Since our Nation’s founding, our transportation infrastructure has enabled our economic growth and enhanced our national security. From the American merchant ships that carried supplies to support military operations during the Revolutionary War, to the Erie Canal opening the Midwest and West for growth, to the transcontinental railroad linking our Nation after the Civil War; to the interstate highway system transforming the way we travel, live, and work, our transportation infrastructure has supported national defense and powered interstate commerce. On National Defense Transportation Day and during National Transportation Week, we take time to recognize the transformational role infrastructure has played throughout our history, and reflect on the work and investment required to build an even stronger, more sustainable, and more equitable transportation system of the future.
America’s transportation system has always proven vital for civilian and military organizations, something we have seen demonstrated in our Nation’s response to the COVID-19 pandemic. Dedicated workers, using a comprehensive transportation plan, including airports, highways, railroads, waterways, and public transit, enabled the Federal Government to distribute tens of millions of COVID-19 vaccines and helped us deliver over 200 million shots in my first 100 days as President.
Even as we recognize the essential nature of our transportation system, we must recognize that the system was built in a way that harmed vulnerable communities, does not provide equal services to all people, creates harmful local pollution, and contributes to climate change. We also must address the fact that decades of disinvestment and neglect have caused our roads, bridges and water systems to fall into disrepair.
A disproportionate number of infrastructure needs occur in underserved or underrepresented communities where people depend upon transportation systems for work and daily activities. The lack of affordable transportation options means lack of access to good-paying jobs, education, and health care. Modern and resilient infrastructure supporting reliable and affordable transportation options make the American Dream possible for all of us, regardless of geography, race, disability, or economic status.
For all of these reasons, I have proposed an American Jobs Plan that will modernize 20,000 miles of highways, roads, and main streets, fix the Nation’s 10 most economically significant bridges in America in need of replacement, and repair 10,000 bridges desperately in need of upgrades to unclog traffic, keep people safe, and connect our cities, towns, and Tribes across the country. It will build back a better transportation system — one that is resilient to floods, fires, and storms, and provides equitable, affordable access to opportunity for all Americans.
The American Jobs Plan will replace buses and rail cars, build new rail corridors and transit lines — easing congestion, cutting pollution, slashing commute times, and opening up investment in communities that can be connected to city centers. It will reduce the bottlenecks of commerce at our ports and airports. The plan will also create good-quality jobs paying prevailing wages in safe and healthy workplaces while ensuring workers have a free and fair choice to organize, join a union, and bargain collectively with their employers.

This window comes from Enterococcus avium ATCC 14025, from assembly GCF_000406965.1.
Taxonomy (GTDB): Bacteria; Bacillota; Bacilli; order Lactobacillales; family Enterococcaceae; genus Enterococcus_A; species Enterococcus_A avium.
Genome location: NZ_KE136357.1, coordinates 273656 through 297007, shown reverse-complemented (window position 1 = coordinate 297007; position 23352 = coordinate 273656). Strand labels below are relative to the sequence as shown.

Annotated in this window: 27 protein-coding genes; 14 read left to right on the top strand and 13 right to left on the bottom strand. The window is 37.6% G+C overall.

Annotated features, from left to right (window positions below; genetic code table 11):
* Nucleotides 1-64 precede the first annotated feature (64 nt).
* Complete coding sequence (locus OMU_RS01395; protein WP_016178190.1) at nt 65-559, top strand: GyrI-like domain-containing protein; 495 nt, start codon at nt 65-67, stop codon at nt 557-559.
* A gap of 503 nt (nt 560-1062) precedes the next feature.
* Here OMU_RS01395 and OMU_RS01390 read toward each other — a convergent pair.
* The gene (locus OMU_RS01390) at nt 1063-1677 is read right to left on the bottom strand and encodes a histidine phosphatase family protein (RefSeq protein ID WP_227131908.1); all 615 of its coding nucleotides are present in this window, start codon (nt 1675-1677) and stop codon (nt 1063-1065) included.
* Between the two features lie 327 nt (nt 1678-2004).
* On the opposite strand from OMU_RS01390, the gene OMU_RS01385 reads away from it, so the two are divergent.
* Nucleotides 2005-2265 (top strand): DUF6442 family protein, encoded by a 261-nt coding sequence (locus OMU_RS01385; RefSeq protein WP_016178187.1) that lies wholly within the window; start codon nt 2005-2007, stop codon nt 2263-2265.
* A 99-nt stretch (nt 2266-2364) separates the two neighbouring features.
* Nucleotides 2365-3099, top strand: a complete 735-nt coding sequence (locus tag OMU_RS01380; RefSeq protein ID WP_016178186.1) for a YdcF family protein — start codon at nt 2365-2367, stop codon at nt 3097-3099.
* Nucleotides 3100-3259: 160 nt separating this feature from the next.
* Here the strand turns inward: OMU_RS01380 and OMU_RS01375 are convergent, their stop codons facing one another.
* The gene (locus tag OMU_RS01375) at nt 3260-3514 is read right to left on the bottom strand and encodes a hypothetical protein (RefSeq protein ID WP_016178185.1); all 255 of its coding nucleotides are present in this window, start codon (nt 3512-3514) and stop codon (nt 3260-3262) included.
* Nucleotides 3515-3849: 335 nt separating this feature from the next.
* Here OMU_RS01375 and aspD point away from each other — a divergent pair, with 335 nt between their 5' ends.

As our Nation recovers from the COVID-19 pandemic and the economic destruction it caused, we have a chance to build back better by focusing on infrastructure that reconnects communities, provides equitable access to transportation services, and mitigates the devastating effects of climate change.
This month we recognize the dedicated men and women who kept this Nation moving during the depths of a global pandemic: the truckers who delivered groceries to empty store shelves; the airline crews who flew medical workers to COVID-19 hotspots; the United States military members who remained on the front lines to distribute and administer vaccines in record time; and the transportation workers who kept our systems running as economies shut down. We thank you for serving the American people and the traveling public.
In recognition of the ongoing contributions of our Nation’s transportation system and in honor of the devoted professionals who work to sustain its tradition of excellence, the United States Congress has requested, by joint resolution approved May 16, 1957, as amended (36 U.S.C. 120), that the President designate the third Friday in May of each year as “National Defense Transportation Day” and, by joint resolution approved May 14, 1962 (36 U.S.C. 133), that the week in which that Friday falls be designated as “National Transportation Week.”
NOW, THEREFORE, I, JOSEPH R. BIDEN JR., President of the United States of America, do hereby proclaim Friday, May 21, 2021, as National Defense Transportation Day and May 16 through May 22, 2021, as National Transportation Week. I urge all Americans to observe these occasions with appropriate ceremonies, programs, and activities as we show our appreciation to those who build and operate our Nation’s transportation systems.
IN WITNESS WHEREOF, I have hereunto set my hand this fourteenth day of May, in the year of our Lord two thousand twenty-one, and of the Independence of the United States of America the two hundred and forty-fifth.
JOSEPH R. BIDEN JR.